Heritage Guide to The Geelong College

Search the Guide

To find information in this Guide please select one of the green coloured options.

To Select a Page Group when displayed, right click and select 'Open'.

Copyright Conditions Apply.

GREEN, William Bridson (1940-2011)

GREEN, William Bridson (1940-2011)

William Bridson Green, a larger than life character, author, screen and theatre writer died in an ambulance near Talbot, Victoria on 15 August 2011.

'Bill' Green (Football, 1957)

'Bill' Green (Football, 1957)

Writing occasionally as ‘Jack’ Green he published a variety of fiction including Cleaning Up (1972); Born before the Wind (1983); Freud and the Nazis Go Surfing (1986); Pink Water Dawn (1997); Dying for Paradise (1995); The Devil’s Trap (2006); Compulsively Murdering Mao (1989); and Red Snapper Night. He most recently ran a bookshop and art gallery in Talbot after closing his Williamstown bookshop, the perversely “Slightly Bent Books”.

‘Bill’ Green was a boarder at the College from 1952 to 1958 and had been at Swan Hill State School. His father ‘Tom’ B Green was a solicitor in Swan Hill. At College, 'Bill’ was an active athlete and a member of Calvert House. In both 1957 and 1958, he was a member of the 1st Cricket XI, and the 1st Football XVIII. In 1958, he was House Monitor, Drum Major of the Cadet Band and a co-secretary of the College Debating Society. He was also the author of a story in Pegasus of December, 1958 about the Tasmanian Music Tour. ‘Bill’s two sons, Andrew and Benjamin both attended College.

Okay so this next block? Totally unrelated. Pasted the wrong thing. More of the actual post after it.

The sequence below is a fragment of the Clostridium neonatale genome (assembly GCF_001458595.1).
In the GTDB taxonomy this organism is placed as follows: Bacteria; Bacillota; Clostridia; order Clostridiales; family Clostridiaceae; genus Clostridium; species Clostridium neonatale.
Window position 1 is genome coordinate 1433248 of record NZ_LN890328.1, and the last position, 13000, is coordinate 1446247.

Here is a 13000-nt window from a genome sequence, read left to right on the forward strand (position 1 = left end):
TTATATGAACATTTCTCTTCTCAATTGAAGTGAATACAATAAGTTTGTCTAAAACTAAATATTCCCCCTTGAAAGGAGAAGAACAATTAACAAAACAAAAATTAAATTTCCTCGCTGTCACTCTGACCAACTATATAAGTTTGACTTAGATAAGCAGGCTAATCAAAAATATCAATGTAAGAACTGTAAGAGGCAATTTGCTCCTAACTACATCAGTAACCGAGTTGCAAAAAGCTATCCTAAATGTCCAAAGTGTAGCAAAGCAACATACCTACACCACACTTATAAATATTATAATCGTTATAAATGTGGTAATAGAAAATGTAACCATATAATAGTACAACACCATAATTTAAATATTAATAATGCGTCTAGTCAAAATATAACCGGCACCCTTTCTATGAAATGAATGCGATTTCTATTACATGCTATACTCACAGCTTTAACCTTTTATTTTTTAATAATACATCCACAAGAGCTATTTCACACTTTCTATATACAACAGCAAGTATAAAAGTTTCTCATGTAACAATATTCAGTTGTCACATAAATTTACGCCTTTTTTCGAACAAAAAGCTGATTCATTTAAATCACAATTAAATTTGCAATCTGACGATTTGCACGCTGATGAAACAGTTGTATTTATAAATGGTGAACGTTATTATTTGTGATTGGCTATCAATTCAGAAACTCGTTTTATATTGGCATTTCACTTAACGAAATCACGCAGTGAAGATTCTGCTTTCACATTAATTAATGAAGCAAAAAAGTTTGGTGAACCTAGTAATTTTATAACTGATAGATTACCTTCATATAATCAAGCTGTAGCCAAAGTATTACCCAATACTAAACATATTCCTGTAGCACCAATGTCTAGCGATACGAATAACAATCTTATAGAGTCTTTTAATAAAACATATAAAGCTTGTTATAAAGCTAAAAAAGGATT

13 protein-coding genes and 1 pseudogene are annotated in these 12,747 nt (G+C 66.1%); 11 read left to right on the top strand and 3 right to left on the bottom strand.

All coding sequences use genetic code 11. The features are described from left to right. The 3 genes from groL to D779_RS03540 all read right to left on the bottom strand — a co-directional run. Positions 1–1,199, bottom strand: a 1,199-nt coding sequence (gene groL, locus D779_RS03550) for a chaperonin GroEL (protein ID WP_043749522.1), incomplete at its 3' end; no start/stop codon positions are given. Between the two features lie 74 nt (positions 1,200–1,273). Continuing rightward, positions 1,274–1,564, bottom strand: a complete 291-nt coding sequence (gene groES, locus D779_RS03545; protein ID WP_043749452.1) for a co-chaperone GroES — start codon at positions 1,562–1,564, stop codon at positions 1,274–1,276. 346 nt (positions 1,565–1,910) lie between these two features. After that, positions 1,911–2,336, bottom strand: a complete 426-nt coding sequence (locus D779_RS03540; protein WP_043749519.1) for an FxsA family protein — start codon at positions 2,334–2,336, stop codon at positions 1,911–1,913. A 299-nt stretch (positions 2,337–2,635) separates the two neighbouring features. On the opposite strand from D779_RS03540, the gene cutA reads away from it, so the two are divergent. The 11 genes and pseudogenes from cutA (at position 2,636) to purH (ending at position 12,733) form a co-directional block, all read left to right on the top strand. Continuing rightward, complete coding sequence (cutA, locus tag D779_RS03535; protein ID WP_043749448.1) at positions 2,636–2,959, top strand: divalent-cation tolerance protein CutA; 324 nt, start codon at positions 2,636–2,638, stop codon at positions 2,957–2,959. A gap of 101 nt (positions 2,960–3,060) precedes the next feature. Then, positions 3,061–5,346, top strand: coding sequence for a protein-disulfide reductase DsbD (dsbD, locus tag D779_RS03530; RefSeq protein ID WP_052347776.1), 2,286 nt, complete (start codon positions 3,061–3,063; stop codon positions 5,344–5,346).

After leaving school, he tried his hand at several occupations including as a law clerk, but eventually became a cadet journalist for the Herald newspaper from which he pursued a journalistic career in print and television. He reported for both Channel 9 and ABCTV. After fellow Geelong Collegian and historian Michael Cannon, founded The Sunday Review newspaper, ‘Bill’ Green became his co-editor when the Sunday Review morphed into the controversial newspaper Nation Review. With Nation Review’s vehement stand against the Vietnam War, ‘Bill’ became a leading radical anti-war protagonist engineering the visit of Wilfred Burchett to Australia and subsequently becoming Press Secretary to Jim Cairns after the 1972 election. After retiring from political life, he acquired a Camperdown property where, with his wife Helen, he bred racehorses and wrote.

One of Bill’s most enduring legacies was his involvement in developing the Advanced Diploma in Professional screenwriting at RMIT in July, 1996. ‘Bill had been teaching Professional writing, editing and screenwriting when his students commented about a lack of a dedicated screenwriting course. He and the then program Co-ordinator Judy Duffy promptly pursued the idea to establish the course.

Sources: Obituary by John Timlin- The Age (Melb) 29 Aug 2011 p29; Screenhub; Pegasus December 1958 p26. OGC 1953.
© The Geelong College. Unless otherwise attributed, The Geelong College asserts its creative and commercial rights over all images and text used in this publication. No images or text material may be copied, reproduced or published without the written authorisation of The College.